The use of retrospective methodology is sound for short-term interventions with adults. It can reduce response-shift bias and recall bias , which is advantageous for short interventions . It was also not feasible to administer a pre-workshop evaluation survey to participants that would include specialized terminology introduced in the workshop and require an assumption that participants are cognizant of what they do not know and their personal misconceptions about mentoring styles, skills, and knowledge [26, 28, 29]. Wilcoxon Signed Rank tests were conducted with IBM SPSS statistics 24 (IBM Corp, Armonk, NY) to compare the means of the retrospective pre- and post-workshop responses.
The evaluators made minor revisions to the survey instrument after Year 1 and again between Year 1 and Year 2. The revisions reflected adaptations made to the workshop: re-articulated learning objectives, and retrospective items at a more specific level of understanding to assess if participants were gaining skills and knowledge in both scientific writing and scientific speaking/presenting separately. Changes helped add focus to strategies for scientific writing, the topic of greatest interest to participants and for which they expressed the most need. Throughout the workshop participants heard a repeated theme that speaking and presenting are distinct from each other and equally important to scientific writing.
Of the 74 mentors who attended the workshop in the first year, 67 (91%) completed the post-workshop evaluation. Of the 94 mentors who attended the workshop in the second year, 93 (99%) completed the post-workshop evaluation. Of the evaluations, 40 (60%) of the first year’s and 62 (67%) of the second year’s came from research study participants. Evaluation survey data can be found in the S1 Dataset.
Evaluation question 1: How satisfied are workshop participants?
Overall, participant agreement with multiple areas of satisfaction increased from Year 1 to Year 2. Ninety-two percent (n = 62) of the participants from Year 1 agreed or strongly agreed that they learned a lot from the workshop. In Year 2, 99% (n = 92) of participants agreed or strongly agreed they learned a lot from the workshop. In Year 1, 97% (n = 64) of participants agreed or strongly agreed the workshop increased their understanding of mentoring trainees in SC; in Year 2, 100% (n = 93) of participants agreed or strongly agreed. Eighty six percent (n = 58) of Year 1 participants agreed or strongly agreed they would recommend this workshop to a colleague, which increased to 96% (n = 90) saying they would recommend it in Year 2. Eighty nine percent (n = 60) of Year 1 participants agreed or strongly agreed they were satisfied with the workshop overall; this increased to 96% (n = 90) in Year 2. While participant outcomes such as satisfaction are not an end unto themselves , participant satisfaction and agreement with the content is a useful metric for facilitators during implementation.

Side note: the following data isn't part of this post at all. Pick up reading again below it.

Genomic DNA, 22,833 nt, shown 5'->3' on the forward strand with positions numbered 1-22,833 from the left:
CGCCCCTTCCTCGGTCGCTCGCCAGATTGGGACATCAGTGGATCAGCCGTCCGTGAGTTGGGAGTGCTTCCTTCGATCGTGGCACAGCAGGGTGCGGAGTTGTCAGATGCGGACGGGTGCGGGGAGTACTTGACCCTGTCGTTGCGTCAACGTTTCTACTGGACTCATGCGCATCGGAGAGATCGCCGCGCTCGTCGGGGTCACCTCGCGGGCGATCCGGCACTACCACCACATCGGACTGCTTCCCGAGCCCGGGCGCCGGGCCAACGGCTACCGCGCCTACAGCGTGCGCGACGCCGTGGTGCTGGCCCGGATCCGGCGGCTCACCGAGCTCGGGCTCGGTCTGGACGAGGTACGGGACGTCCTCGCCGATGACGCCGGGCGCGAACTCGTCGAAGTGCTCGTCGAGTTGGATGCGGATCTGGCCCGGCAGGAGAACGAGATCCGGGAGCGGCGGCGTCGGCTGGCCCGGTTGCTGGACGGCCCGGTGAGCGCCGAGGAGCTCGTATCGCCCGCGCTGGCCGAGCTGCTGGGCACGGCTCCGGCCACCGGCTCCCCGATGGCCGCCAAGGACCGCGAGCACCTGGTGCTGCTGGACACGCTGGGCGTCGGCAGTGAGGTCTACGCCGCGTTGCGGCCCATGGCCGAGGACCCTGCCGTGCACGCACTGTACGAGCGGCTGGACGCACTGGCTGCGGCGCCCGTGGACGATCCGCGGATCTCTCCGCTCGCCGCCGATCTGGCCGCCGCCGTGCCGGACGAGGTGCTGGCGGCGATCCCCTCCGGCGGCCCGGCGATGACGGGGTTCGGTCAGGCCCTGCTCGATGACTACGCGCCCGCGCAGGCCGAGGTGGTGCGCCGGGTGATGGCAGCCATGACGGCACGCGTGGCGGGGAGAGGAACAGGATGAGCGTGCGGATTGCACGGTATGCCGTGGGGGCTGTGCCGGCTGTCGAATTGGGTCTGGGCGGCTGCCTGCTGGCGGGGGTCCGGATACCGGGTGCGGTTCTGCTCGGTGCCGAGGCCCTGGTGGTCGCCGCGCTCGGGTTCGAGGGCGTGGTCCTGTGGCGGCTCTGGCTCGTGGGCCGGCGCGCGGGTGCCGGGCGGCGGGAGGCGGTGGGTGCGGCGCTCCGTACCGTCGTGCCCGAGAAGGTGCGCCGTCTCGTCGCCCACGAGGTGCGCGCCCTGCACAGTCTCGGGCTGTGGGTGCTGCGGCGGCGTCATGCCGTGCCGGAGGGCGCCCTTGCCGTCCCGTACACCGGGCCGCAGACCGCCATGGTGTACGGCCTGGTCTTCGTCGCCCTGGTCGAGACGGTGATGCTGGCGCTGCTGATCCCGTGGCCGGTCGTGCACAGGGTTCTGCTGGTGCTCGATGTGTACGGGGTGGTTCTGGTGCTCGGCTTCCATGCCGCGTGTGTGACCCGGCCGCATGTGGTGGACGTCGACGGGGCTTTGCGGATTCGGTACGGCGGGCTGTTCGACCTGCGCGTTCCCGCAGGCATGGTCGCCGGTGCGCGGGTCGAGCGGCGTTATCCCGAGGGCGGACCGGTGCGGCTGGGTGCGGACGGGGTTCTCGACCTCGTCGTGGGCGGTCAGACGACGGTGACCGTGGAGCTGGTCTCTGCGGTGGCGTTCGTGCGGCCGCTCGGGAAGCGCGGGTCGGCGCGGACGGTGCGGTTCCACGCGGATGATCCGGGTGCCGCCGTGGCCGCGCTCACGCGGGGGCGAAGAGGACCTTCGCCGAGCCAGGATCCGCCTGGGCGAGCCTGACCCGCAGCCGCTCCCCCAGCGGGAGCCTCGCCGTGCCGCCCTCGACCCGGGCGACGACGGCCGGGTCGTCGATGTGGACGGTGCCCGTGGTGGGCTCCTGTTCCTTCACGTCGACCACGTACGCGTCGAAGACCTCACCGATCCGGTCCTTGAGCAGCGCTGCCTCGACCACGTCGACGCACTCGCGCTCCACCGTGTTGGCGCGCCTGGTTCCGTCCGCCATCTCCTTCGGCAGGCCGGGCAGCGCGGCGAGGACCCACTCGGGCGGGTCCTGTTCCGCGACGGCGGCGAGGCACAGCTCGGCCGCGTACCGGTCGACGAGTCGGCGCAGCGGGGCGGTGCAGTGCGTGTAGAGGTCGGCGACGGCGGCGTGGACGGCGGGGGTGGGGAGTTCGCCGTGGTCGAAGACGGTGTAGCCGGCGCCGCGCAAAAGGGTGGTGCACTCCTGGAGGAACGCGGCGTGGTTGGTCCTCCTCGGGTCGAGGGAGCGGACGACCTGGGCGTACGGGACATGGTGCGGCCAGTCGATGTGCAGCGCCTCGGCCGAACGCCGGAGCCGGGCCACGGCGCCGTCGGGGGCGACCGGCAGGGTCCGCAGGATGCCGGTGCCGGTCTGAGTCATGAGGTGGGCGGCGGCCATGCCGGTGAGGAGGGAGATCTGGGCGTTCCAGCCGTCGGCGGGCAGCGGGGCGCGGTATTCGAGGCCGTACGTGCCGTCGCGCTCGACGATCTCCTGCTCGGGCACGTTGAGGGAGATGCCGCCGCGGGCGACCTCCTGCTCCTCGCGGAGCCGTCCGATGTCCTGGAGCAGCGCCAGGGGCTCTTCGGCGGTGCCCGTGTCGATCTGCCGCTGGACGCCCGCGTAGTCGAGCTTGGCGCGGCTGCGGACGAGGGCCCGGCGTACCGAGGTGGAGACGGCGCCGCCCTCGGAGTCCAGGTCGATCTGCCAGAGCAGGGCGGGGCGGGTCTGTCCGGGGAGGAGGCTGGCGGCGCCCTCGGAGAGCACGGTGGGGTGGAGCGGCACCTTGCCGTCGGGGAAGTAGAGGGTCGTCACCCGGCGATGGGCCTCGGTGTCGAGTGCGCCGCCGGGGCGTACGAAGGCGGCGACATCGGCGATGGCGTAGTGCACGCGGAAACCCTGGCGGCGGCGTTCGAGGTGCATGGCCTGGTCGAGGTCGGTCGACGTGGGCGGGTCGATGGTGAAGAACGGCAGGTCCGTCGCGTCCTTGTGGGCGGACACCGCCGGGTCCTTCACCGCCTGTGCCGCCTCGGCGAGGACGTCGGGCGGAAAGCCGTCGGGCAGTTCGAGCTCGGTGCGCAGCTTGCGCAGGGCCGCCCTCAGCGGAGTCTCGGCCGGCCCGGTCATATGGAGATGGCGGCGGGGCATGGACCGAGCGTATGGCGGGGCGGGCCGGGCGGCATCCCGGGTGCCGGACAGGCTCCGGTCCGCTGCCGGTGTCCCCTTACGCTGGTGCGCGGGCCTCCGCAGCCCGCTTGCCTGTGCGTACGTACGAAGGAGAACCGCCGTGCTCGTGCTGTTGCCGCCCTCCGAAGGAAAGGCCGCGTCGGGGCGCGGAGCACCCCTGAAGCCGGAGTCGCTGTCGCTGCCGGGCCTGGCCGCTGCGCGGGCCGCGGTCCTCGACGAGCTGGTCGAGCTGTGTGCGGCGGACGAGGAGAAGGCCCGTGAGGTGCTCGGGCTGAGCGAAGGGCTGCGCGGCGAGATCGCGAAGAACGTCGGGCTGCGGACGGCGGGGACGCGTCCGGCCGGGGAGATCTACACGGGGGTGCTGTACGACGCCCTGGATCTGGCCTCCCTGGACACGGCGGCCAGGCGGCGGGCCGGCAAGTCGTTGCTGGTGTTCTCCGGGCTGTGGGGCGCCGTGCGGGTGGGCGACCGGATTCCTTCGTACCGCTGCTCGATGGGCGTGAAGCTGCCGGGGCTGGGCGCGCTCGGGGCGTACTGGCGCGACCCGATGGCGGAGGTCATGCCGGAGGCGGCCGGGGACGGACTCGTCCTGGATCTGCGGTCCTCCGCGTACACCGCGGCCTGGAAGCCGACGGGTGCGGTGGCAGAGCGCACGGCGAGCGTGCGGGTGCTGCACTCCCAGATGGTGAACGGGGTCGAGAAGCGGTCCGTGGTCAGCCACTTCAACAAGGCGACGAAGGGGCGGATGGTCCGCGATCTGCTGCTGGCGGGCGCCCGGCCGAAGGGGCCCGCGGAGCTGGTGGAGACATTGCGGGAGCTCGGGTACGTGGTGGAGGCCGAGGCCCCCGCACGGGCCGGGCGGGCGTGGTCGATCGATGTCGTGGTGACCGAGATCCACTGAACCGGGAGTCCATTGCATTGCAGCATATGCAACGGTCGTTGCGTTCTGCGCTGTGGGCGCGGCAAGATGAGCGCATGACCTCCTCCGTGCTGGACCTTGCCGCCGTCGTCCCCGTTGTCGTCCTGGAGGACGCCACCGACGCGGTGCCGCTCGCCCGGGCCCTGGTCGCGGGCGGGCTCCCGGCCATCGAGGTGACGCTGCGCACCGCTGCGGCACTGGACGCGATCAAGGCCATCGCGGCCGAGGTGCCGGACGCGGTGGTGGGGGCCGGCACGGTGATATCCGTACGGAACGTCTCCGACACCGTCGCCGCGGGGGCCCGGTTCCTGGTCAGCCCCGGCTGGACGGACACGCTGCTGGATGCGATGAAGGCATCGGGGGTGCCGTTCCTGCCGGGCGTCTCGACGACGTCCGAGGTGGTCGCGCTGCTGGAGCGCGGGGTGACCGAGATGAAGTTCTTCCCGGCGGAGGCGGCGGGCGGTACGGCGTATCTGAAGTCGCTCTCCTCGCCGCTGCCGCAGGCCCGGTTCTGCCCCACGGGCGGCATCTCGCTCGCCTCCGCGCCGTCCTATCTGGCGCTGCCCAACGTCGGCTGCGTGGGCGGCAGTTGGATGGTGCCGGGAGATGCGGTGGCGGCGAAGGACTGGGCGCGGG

Year 1 levels of satisfaction with the balance of activities and lecture and length of the workshop were lower than other areas of satisfaction, indicating adjustments needed to be made. Participant feedback from open-ended survey items were used to inform the adjustments relating to balance and length. Throughout Year 2 the workshop was revised to add more activities and more time for group discussions, and the workshop length was increased. As a result, satisfaction in these areas increased from Year 1 to Year 2. Seventy-eight percent (n = 52) of Year 1 participants agreed or strongly agreed that there was an appropriate balance of activities and lecture in the workshop, while 94% (n = 88) of Year 2 participants agreed there was an appropriate balance. In Year 1 when the workshop was 3.5 hours long, 66% (n = 44) agreed or strongly agreed the length of the workshop was appropriate. In Year 2, the first three workshops delivered (Atlanta, Boulder, and Madison) were increased to 4 hours long. Based on participant feedback, the Chicago workshop was extended to 4.5 hours long, and the two Houston workshops were extended to a full 5 hours. Table 3 shows a higher average level of satisfaction with workshop length for the longer workshops. In Year 2 after the workshop was increased to 5 hours in length, 89% (n = 83) agreed or strongly agreed the length of the workshop was appropriate. Details on the changes made to the workshop content and format based on evaluation data can be found in the Lessons Learned section.
Evaluation question 2: Does the developed SCOARE curriculum and workshop meet its learning objectives?
The workshop learning objectives were stated at the beginning of the workshop and reiterated throughout. The evaluation survey asked participants to rate the extent to which the learning objectives were met using a three-point scale. In Year 2, one of the learning objectives was rephrased to be more specific. Overall, the percentage of participants who rated the learning objectives as “definitely met” increased from Year 1 to Year 2 (Table 4). These increases can be attributed to adjustments in the curriculum and content such as addition of multiple examples, and addition and improvement of activities and discussions. The increases can also be attributed to the facilitators gaining experience and fine-tuning content and delivery, and evolved clarification of points.
Evaluation question 3: What are participant gains in skills and knowledge from the workshop?